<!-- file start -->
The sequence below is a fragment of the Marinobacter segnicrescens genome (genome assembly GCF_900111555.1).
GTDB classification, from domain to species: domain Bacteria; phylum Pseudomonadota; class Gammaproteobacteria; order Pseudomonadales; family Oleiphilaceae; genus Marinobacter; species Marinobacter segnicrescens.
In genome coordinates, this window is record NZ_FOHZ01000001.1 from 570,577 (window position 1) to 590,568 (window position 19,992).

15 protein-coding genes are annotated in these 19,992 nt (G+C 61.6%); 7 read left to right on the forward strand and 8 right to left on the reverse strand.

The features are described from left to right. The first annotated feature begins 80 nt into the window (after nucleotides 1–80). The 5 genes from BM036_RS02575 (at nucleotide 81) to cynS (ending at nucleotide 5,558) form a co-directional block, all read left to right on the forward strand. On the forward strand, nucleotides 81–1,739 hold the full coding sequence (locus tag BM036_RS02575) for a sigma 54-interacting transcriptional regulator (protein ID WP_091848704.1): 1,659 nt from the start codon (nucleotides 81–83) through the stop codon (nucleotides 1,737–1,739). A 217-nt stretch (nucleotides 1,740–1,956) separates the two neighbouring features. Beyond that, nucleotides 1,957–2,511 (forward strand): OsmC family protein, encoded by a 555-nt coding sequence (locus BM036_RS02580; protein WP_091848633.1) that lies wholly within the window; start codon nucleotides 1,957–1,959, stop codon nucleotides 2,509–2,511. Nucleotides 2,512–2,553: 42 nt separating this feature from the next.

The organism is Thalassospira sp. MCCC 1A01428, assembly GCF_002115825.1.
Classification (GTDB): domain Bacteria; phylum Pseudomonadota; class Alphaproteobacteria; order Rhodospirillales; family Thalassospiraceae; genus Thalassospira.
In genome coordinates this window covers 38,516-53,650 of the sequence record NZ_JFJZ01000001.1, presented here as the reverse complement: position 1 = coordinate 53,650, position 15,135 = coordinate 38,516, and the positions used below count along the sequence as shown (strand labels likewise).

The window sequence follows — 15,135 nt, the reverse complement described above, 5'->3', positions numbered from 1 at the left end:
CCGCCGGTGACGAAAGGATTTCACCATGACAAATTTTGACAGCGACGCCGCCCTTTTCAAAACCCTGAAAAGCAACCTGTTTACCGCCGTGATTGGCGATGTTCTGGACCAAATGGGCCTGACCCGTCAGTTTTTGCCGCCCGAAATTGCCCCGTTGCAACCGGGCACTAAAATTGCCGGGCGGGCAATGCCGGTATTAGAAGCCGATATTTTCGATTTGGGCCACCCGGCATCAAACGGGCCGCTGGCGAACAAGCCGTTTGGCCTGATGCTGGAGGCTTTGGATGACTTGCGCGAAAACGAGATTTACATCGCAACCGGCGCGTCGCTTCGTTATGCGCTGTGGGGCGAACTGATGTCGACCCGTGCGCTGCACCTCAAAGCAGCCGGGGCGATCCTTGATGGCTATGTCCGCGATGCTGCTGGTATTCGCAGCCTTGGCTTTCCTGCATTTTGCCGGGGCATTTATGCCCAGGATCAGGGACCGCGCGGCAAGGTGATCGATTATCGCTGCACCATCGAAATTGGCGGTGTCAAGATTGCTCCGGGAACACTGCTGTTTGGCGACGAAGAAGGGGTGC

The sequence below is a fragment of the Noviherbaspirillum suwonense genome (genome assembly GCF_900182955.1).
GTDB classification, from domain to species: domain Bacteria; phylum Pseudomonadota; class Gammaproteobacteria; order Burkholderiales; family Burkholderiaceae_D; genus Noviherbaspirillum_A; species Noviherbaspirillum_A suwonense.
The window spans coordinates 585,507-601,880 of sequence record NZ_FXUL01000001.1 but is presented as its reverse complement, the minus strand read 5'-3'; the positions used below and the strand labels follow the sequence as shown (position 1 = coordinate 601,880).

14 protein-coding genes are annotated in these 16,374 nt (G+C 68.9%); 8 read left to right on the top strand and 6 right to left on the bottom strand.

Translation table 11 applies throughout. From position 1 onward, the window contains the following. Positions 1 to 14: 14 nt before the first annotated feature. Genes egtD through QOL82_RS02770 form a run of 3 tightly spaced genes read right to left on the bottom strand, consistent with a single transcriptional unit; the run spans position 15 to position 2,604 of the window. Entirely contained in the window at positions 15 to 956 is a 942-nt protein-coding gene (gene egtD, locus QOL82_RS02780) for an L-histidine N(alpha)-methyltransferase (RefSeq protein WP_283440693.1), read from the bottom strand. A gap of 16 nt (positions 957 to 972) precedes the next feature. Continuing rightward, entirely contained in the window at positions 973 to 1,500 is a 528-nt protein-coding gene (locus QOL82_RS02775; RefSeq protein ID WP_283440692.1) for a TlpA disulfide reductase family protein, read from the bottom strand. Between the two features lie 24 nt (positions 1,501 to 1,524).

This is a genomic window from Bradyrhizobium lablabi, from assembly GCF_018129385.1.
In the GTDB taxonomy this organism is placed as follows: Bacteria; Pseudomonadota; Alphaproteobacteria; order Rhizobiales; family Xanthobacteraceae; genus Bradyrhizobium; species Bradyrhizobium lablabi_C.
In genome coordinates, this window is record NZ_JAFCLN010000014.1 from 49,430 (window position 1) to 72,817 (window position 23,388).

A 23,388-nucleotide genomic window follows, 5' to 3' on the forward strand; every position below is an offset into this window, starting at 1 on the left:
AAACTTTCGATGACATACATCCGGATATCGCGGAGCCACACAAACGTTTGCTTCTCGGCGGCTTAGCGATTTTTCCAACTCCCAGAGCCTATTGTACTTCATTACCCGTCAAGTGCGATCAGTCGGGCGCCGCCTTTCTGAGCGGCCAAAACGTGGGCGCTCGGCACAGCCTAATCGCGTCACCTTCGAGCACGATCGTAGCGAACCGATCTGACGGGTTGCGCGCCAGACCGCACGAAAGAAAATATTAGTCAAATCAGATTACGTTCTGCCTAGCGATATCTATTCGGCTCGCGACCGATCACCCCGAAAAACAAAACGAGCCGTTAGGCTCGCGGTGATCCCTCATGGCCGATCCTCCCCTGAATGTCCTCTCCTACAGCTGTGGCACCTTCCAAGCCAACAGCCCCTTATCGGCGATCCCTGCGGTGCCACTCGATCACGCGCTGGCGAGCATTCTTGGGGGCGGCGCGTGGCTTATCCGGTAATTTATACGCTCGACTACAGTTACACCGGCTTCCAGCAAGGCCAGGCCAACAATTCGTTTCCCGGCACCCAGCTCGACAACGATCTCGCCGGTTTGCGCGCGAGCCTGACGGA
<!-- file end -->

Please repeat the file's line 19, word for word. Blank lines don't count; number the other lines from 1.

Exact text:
A 23,388-nucleotide genomic window follows, 5' to 3' on the forward strand; every position below is an offset into this window, starting at 1 on the left: